A new non-invasive diagnostic test for oral cancer test developed by researchers at the University of Surrey is said to be over 92% accurate at detecting oral squamous cell carcinoma (OSCC) and more than 80% accurate at identifying pre-cancerous oral epithelial dysplasia (OED), according to a proof-of-concept study.
The news comes in the wake of a recent report showing that cases of oral cancer in the UK increased by 34% over the last decade and have more than doubled compared with 20 years ago.
The State of mouth cancer UK report 2022, released last November by the Oral Health Foundation, showed that there were 8846 new cases of mouth cancer diagnosed in the UK over the previous year, with 3034 deaths from the disease.
Earlier Diagnosis Could Reduce Mortality
The researchers noted that "delays in the identification and referral of oral cancer remain frequent" and that an accurate and non-invasive diagnostic test that could be performed in primary care might help to identify oral cancer at an early stage, helping to reduce mortality.
Their proof-of-concept experimental study, dubbed PANDORA (Point-of-care Analysis for Non-invasive Diagnosis of Oral cancer), aimed to assess a machine called a DEPtech 3DEP analyser to identify the set-up, or range of set-ups, that would maximise its diagnostic accuracy. They used the machine to measure and analyse non-invasive brush biopsy cell samples taken in dental surgeries from 40 patients with histologically proven OSCC or OED, and compared the results with samples from 79 controls without cancer (including those with other, benign lesions).
They reported that sensitivity of the index test was 86.8% (95% CI 71.9% to 95.6%) and specificity 83.6% (95% CI 73.0% to 91.2%). Analysing OSCC samples separately led to higher diagnostic accuracy, with 92.0% (95% CI 74.0% to 99.0%) sensitivity and 94.5% (95% CI, 86.6% to 98.5%) specificity.
Test Could be Used in Primary Care
The test could pave the way for better oral cancer detection, the researchers said. The samples were collected in dental surgeries and mailed to their laboratory for analysis, which demonstrated that the test could be "used in primary care to identify patients in need of specialist care".
Study co-author Dr Fatima Labeed, senior lecturer in human biology from the University of Surrey, said: "Over 300,000 people are diagnosed with oral cancer worldwide – a disease with an alarming mortality rate of around 50%. This suggests that the scientific community doesn't have the tools available to identify oral cancer early enough, and we hope that PANDORA paves the way for more effective clinical diagnostic tools for this terrible disease."
According to the NHS, oral cancers most often arise on the tongue, buccal membranes, palate, lips or gums, and less commonly in the salivary glands, tonsils, and pharynx. OSCC is the most common type and accounts for 90% of cases. Oral cancer represents about 1 in every 50 cancers diagnosed, and over two-thirds develop in adults over the age of 55, with fewer than 1 in 8 (12.5%) in people younger than 50. The three most common causes are smoking or other tobacco use, alcohol, and human papillomavirus (HPV) infection, the latter linked with most cases in younger people.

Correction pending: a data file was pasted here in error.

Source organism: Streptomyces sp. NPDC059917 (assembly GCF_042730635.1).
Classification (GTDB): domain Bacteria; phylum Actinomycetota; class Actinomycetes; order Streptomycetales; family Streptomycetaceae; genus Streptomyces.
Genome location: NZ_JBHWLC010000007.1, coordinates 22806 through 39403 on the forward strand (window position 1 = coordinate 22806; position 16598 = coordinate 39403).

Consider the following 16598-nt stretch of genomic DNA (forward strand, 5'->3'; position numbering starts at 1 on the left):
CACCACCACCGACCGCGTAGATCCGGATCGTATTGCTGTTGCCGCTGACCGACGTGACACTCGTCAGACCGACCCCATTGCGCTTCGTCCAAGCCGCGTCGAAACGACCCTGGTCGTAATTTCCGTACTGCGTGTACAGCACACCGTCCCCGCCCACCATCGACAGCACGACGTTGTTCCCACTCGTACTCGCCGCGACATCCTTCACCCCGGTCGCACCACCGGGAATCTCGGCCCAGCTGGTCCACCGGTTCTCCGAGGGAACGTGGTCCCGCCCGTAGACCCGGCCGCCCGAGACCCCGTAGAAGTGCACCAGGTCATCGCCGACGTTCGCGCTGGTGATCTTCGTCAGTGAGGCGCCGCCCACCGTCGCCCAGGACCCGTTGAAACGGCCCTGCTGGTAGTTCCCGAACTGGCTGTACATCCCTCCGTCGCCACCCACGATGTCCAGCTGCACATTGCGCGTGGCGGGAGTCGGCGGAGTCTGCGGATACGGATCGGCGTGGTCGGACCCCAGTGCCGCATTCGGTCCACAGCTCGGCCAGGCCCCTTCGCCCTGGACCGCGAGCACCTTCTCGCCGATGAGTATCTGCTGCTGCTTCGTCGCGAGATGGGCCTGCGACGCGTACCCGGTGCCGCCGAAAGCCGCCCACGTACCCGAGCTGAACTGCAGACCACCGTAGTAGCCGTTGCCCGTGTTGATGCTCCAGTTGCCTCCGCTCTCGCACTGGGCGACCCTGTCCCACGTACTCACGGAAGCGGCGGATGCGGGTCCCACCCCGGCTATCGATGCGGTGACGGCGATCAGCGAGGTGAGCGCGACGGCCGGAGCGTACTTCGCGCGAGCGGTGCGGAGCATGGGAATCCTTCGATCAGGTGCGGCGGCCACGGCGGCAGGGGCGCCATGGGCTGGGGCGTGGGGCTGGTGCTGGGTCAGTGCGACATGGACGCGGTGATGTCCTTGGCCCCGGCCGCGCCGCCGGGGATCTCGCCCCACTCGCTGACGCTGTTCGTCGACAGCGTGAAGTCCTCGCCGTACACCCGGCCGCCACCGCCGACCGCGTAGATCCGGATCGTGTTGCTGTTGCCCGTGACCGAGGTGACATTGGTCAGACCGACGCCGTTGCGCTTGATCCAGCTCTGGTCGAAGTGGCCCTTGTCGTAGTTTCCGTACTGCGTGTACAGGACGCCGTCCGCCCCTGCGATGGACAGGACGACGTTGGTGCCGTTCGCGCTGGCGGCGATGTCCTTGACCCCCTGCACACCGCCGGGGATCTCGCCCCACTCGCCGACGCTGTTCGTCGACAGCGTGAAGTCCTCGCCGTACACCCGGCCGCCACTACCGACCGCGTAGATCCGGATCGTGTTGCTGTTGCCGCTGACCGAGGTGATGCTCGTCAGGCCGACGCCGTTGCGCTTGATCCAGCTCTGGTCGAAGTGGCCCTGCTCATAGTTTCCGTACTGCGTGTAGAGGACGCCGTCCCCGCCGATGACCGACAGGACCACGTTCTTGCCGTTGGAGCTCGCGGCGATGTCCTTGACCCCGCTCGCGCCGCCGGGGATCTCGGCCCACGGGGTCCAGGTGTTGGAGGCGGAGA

Many Patients Have Locally Advanced Disease at Presentation
If oral cancer is diagnosed early, a complete cure is often possible in up to 9 in 10 cases using surgery alone. However overall 5-year survival rates are only around 60%.
"Advanced cancer stage at time of diagnosis is one of the main factors accounting for the high mortality and morbidity of oral cancer," the researchers said, and this was "despite the accessibility of the oral mucosa to clinical inspection" because "a significant majority of patients present with locally advanced disease".
They concluded that the PANDORA results suggested that "the 3DEP has the potential to identify OSCC and OED with significant and clinically beneficial diagnostic accuracy". The test "warrants further investigation as a potential triage test in the primary care setting" for patients who present with visible oral mucosa lesions suspicious for OSCC/OED and may need to progress to surgical biopsy. Their study paved the way for further clinical validation studies, they said.
Asked to comment by Medscape News UK, Dr Hanya Mahmood, scientific adviser to the British Dental Association, welcomed the idea of a non-invasive test though noted that further clinical testing would be required. He said: "Dentists are often at the forefront of picking up oral cancers as they routinely screen patients for these. As for all cancers, the earlier these are detected the better the prognosis.
"Developments of non-invasive techniques to aid in this diagnosis would be welcome, but as the authors of the study acknowledge, their findings are preliminary, and it is much too early to say how effective this test would be in the real-world population. We have yet to see the clinical utility of the proposed technology over the current gold standard.
"The diagnosis of oral pre-cancer is notoriously complex and subjective, even using conventional histopathological methods, and we look forward to seeing whether further clinical testing of this tool validates its diagnostic performance and accuracy."
PANDORA received funding from the NIHR Invention for Innovation(i4i) Programme (grant reference: ES-1010-10163) and infrastructure funding from the NIHR UCLH Biomedical Research Centre. The study was sponsored by the UCL/UCLH and Royal Free Joint Research Unit. MP Hughes and KF Hoettges are directors of DEPtech, which manufactured the 3DEP instrument used in the experiments. The other authors declare no conflicts of interest.